Compassion within Healthcare

Shane holds the University of Calgary Cancer Care Research Professorship within the Faculty of Nursing and has published extensively on psychosocial and spiritual issues within palliative care. Shane was selected specifically for his international expertise on the topic of compassion within healthcare. His pioneering work to delineate between patients’ perspectives of sympathy, empathy and compassion has led to the reconceptualization of compassion fatigue and self-compassion. Shane is past president of the Canadian Association of Psychosocial Oncology and has presented extensively at the international level on this unique and important area of expertise. Dr. Sinclair holds a Bachelor of Arts from Trinity Western University, a Master of Divinity from Regent College, and a Doctorate of Philosophy from the University of Calgary.

Monday Morning Keynote

Jeffrey Turnbull, MD, FRCPC
Chief of Staff, The Ottawa Hospital Chief, Clinical Quality, Health Quality Ontario
Monday, April 23, 2018 – 9:00 am – 10:15 am

Challenges in Palliative Care: Are we Serving our Most Vulnerable

During this presentation, the importance of developing health equity within health and healthcare will be emphasized. Specific challenges in serving vulnerable populations will be addressed and specific examples of palliative care for the homeless community will be provided. The lecture will end with a challenge to leaders and providers in providing more appropriate care to the vulnerable around us.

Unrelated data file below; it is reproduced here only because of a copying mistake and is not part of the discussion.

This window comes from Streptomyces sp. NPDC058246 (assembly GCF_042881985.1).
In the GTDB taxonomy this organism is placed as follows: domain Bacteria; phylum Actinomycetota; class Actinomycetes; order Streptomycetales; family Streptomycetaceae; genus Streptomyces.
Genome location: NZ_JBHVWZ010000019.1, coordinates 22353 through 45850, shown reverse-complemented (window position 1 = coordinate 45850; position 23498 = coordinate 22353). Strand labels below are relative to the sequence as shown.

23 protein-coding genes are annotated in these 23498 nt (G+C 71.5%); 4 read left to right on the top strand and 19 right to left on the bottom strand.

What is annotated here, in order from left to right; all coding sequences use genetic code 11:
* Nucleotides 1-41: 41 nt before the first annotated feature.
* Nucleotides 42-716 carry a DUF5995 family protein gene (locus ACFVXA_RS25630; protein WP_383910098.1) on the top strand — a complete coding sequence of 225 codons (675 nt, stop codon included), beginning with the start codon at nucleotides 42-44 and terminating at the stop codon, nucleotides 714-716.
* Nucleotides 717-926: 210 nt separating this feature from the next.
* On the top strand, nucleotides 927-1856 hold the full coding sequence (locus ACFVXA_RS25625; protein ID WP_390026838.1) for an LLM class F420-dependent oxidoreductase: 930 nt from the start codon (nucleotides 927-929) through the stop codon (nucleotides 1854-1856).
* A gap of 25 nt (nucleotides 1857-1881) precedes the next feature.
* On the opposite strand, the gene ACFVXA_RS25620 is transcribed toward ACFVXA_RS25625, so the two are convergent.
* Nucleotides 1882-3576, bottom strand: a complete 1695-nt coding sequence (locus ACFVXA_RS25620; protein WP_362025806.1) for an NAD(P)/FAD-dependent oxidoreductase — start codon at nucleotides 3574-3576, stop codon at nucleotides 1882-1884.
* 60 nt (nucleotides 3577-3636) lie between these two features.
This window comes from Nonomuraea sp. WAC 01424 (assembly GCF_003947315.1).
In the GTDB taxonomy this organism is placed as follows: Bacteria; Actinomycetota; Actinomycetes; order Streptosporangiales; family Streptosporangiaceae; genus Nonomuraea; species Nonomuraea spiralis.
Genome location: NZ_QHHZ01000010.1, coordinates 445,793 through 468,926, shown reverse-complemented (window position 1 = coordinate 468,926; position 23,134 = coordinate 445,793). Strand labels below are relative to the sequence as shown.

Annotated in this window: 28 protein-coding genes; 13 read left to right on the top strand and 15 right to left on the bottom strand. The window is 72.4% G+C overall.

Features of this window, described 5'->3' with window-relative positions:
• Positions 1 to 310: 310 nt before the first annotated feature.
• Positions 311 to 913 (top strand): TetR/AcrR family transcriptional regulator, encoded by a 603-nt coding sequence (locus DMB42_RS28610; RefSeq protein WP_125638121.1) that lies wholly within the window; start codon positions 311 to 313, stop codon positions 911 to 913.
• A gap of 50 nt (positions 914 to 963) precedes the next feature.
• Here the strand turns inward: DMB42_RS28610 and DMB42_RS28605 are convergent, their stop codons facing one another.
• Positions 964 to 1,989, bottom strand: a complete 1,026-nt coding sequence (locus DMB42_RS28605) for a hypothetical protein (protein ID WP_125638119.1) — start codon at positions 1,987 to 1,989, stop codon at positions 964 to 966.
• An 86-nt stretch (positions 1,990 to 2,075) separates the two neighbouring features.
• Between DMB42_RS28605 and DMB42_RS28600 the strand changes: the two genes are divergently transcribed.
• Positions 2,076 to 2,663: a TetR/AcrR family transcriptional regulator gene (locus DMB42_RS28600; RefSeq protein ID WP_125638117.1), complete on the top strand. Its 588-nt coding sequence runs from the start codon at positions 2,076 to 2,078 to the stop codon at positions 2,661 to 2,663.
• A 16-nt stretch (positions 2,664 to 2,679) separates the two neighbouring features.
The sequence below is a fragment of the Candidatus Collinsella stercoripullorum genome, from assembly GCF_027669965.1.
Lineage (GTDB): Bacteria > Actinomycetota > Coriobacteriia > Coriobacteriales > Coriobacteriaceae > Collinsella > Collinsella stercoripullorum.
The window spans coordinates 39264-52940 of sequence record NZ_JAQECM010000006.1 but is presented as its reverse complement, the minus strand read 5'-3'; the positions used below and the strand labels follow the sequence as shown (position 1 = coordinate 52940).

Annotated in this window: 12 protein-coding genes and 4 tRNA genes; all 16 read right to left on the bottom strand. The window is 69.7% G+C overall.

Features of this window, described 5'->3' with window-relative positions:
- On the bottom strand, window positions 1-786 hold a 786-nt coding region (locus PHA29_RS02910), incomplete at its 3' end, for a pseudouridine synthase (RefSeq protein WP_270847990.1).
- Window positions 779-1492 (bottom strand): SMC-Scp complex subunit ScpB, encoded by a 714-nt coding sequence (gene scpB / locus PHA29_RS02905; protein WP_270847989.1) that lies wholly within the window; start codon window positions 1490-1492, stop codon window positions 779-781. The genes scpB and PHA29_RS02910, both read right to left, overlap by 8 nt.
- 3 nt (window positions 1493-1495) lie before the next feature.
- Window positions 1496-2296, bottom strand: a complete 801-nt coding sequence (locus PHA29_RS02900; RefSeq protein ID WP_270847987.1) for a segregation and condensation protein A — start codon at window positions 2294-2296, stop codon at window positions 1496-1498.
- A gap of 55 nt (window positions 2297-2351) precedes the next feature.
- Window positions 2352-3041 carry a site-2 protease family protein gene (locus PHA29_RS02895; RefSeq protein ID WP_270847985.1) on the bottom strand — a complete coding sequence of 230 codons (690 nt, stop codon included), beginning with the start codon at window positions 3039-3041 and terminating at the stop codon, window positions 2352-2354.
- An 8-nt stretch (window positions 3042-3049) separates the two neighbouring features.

For full bio and details, click HERE!

Tuesday Morning Keynote

Michael Anderson, MD, MSc, FRCSC
Tuesday, April 24, 2018 – 9:00 am – 10:00 am

Striving for Equity in Palliative Care for Indigenous Peoples: Decolonizing Death and Dying

Indigenous communities have a long history of practicing palliative care. While the final walk of one’s journey to the spirit world presents challenges, it remains an auspicious opportunity for healing. Healing, from an Indigenous worldview, is a process aimed at restoring balance among the spiritual, mental, emotional, and physical realms of self. This is not simply about healing the individual but also encompasses healing “all my relations.”
Improving palliative care for Indigenous people must begin with an effort to appreciate that Indigenous worldviews are relational and thus differ fundamentally from that of the dominant biomedical system. To realize the opportunities for healing, Indigenous culture, knowledge, and constructs of community need to be respected and valued. The path to decolonizing palliative care can be approached by building meaningful relationships which support harmony between Indigenous and biomedical worldviews. Death is not a medical event. It is about culture and community.

For full bio and details, click HERE!

Tuesday Closing Keynote

Meg Soper, Motivational Humorist, Speaker, Author
Tuesday, April 24, 2018 – 1:00 pm – 2:00 pm

Bring it On…Strategies for Personal Resiliency

Get ready to laugh, be inspired and have a blast! You won`t want to miss Meg Soper, one of Canada’s leading motivational speakers. Megs laugh-out-loud and engaging keynote, Bring it On…Strategies for Personal Resiliency, offers a dynamic mix of stand-up comedy and motivational humour. Meg provides a light-hearted perspective on the stresses of every day life. Join us as she demonstrates the powerful role that humor can play in helping us all manage our emotions, communicate more effectively and so much more!  

For full bio and details, click HERE!